On Thursday, President Yoweri Museveni was photographed in Parliament receiving a phone call using a Nokia 1100 locally known as “Ka-torch”.
The 1100 features a built-in flashlight, activated by pressing and holding the C key once, or by pressing it twice to lock it on when the keypad is unlocked or via a menu item.
Perhaps that is how one of the very first and most famous “ka-torches” got its name in Uganda.
Launched in late 2003, the Nokia 1100 became the world’s best-selling phone handset and the best-selling consumer electronics device in the world at the time.
It was designed at Nokia Design Center in California, and patented for the US by the Bulgarian-American designer Dimitre Mehandjiysky.
Museveni who spent Shs1bn to buy Members of Parliament the latest iPads, carries a phone that costs $23.90 on eBay [about Shs80,560].
Why the cheap phone
Call him old-fashioned, but we are told it is a security tactic.
“Security…,” a senior intelligence official told us when contacted on why Museveni carries a cheap phone.
“One can be located easily by following smart phones…but not that one [ka-torch].”
The ka-torch was specifically designed for developing countries: its keypad and front face have been designed to be as dustproof as possible and its sides are non-slip for humid weather [no harmful emissions].
It provides the best option for those who would wish to tap phone calls or hack into one’s social media.
“It is the only phone the president has,” the official said.
Nicknamed Great Lakes Region Security guru, Gen Museveni along with the Nokia phone also carries a Kalashnikov selective-fire, gas-operated 7.62×39mm assault rifle aka AK-47.
Mikhail Kalashnikov developed the AK-47 in the Soviet Union during the last year of World War II (1945).
The AK has excellent penetration when shooting through heavy foliage, walls or a common vehicle’s metal body and into an opponent attempting to use these things as cover.
The AK-47’s accuracy has always been considered to be “good enough” to hit an adult male torso out to about 300 m (328 yards).
All current model AKM rifles can mount under-barrel 40mm grenade launchers such as the GP-25 and its variants, which can fire up to 20 rounds per minute and have an effective range of up to 400 metres.
Its standard magazine capacity is 30 rounds and allows focusing adjustments while in the field.
Museveni, a self-taught General has been carrying his AK-47 [famously known as Rwitabagomi-the one that kills or tames pig-headed troublemakers] for 50 years now.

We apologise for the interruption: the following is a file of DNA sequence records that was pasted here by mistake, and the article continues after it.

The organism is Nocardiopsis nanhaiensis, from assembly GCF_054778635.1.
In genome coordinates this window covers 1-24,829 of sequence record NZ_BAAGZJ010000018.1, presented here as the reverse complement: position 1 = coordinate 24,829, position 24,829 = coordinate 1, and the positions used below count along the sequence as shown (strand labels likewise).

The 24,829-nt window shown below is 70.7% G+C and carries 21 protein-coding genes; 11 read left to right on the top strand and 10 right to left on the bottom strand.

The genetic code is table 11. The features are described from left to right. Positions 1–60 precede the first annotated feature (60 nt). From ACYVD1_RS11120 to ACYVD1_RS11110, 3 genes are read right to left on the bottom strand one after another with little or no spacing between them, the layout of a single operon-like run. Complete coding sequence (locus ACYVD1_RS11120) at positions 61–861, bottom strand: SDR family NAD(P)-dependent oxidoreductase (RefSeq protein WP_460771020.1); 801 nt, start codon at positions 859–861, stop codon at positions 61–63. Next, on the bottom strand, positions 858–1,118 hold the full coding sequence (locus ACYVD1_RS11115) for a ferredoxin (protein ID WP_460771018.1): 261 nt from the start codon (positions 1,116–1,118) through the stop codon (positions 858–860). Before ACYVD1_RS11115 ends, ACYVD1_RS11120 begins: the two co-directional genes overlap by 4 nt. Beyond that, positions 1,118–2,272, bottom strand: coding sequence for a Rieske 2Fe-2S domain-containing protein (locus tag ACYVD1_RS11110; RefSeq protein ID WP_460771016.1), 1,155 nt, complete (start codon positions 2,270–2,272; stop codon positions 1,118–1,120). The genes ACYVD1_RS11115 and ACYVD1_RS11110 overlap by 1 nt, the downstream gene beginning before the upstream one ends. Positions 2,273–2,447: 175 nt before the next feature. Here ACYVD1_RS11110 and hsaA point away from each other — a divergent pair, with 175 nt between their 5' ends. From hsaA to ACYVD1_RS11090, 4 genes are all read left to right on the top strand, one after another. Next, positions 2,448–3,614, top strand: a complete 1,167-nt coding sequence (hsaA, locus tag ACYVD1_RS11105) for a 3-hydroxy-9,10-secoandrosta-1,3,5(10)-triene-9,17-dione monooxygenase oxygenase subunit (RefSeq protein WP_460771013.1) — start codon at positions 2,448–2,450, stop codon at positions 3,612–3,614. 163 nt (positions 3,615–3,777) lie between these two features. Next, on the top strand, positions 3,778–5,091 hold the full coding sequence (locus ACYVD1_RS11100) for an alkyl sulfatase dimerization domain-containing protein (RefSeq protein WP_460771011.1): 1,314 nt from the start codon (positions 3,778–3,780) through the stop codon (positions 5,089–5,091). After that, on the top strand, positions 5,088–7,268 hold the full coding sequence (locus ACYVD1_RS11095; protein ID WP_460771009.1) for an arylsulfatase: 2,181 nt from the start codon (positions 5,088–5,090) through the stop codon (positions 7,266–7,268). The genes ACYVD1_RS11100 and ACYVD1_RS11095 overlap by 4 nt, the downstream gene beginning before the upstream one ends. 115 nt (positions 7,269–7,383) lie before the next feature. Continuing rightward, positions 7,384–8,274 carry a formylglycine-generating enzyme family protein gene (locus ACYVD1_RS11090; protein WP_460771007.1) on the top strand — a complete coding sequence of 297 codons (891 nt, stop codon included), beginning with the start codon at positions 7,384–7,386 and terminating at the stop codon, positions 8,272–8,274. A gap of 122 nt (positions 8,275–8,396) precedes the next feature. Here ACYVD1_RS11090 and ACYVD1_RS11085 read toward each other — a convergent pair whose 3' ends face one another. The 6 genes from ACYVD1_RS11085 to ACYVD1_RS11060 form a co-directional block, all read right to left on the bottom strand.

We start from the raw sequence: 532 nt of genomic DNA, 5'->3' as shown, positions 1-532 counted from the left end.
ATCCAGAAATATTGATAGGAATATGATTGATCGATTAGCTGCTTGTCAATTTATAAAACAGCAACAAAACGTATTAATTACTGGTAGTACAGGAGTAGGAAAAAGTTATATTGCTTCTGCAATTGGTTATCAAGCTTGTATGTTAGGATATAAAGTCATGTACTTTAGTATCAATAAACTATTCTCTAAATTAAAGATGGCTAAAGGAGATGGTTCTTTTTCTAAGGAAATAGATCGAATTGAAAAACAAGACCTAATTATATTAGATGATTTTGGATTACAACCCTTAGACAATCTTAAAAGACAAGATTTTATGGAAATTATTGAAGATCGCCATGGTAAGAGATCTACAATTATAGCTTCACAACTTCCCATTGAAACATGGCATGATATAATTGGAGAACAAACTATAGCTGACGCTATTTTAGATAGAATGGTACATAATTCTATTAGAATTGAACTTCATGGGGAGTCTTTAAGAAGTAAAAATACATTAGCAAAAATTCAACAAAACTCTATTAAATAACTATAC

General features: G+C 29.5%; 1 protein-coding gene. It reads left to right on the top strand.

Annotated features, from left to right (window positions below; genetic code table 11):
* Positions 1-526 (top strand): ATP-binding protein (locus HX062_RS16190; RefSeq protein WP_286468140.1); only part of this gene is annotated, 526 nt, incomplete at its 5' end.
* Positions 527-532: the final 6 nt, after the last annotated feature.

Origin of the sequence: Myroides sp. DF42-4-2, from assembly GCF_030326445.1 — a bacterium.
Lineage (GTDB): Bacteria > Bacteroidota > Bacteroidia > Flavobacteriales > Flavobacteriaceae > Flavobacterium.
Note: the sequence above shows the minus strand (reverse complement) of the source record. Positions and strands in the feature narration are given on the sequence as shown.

Speaking in parliament, the president said he has been involved in liberation struggles for the same number of years .
“He has an AK-47 rifle that he carries whenever he is going for walks in the bushy Rwakitura [his country home] or Kisozi [where he has a farm]”
“He loves the vastness of bushes not cities,” the official said.
The AK-47 is the same gun Museveni used to launch the Luweero Triangle guerrilla struggle that helped him capture power.
He carries this gun everywhere
While addressing security personnel at Kololo this month, Museveni said he carries his gun all the time because he is security conscious and alert.
“If you cause trouble, I am ready for you,” he said.
Indeed in March 2010, when everyone was either holding a spade or a wreath [symbolic of mourning], Museveni showed up in landslide-stricken areas of Bududa in army fatigues and carrying an AK-47 rifle.
Then Daily Monitor editor, Daniel Kalinaki, commented: “The real reason is probably pragmatic; that the Presidential Guard Brigade didn’t have the time to deploy fully in the area before the visit and that the President chose not to leave anything to chance and carried his rifle on him. Nevertheless, the symbolism of the President’s rifle packs a potent political message.”
Critics even made jokes wondering whether the president intended to shoot “dead” landslides.
In February 2014, Museveni in full army uniform and carrying a gun led NRM legislators on a five-kilometre walk through the Presidential farm in Ngoma, Nakaseke District.
In March 2016, Museveni exhibited his expertise, tactics and skill at a shooting range exercise in Kyankwanzi while explain to MPs the importance of being “steady and calm as you aim and perfectly hit the target”.
In April 2016, Museveni entered the volatile Rwenzori region carrying his AK-47 to assess security in the area that has been traumatized by tribal clashes.
“We can’t entertain banditry and we can’t negotiate with bandits. They either come out or we shall get them out of their hide outs,” Museveni said.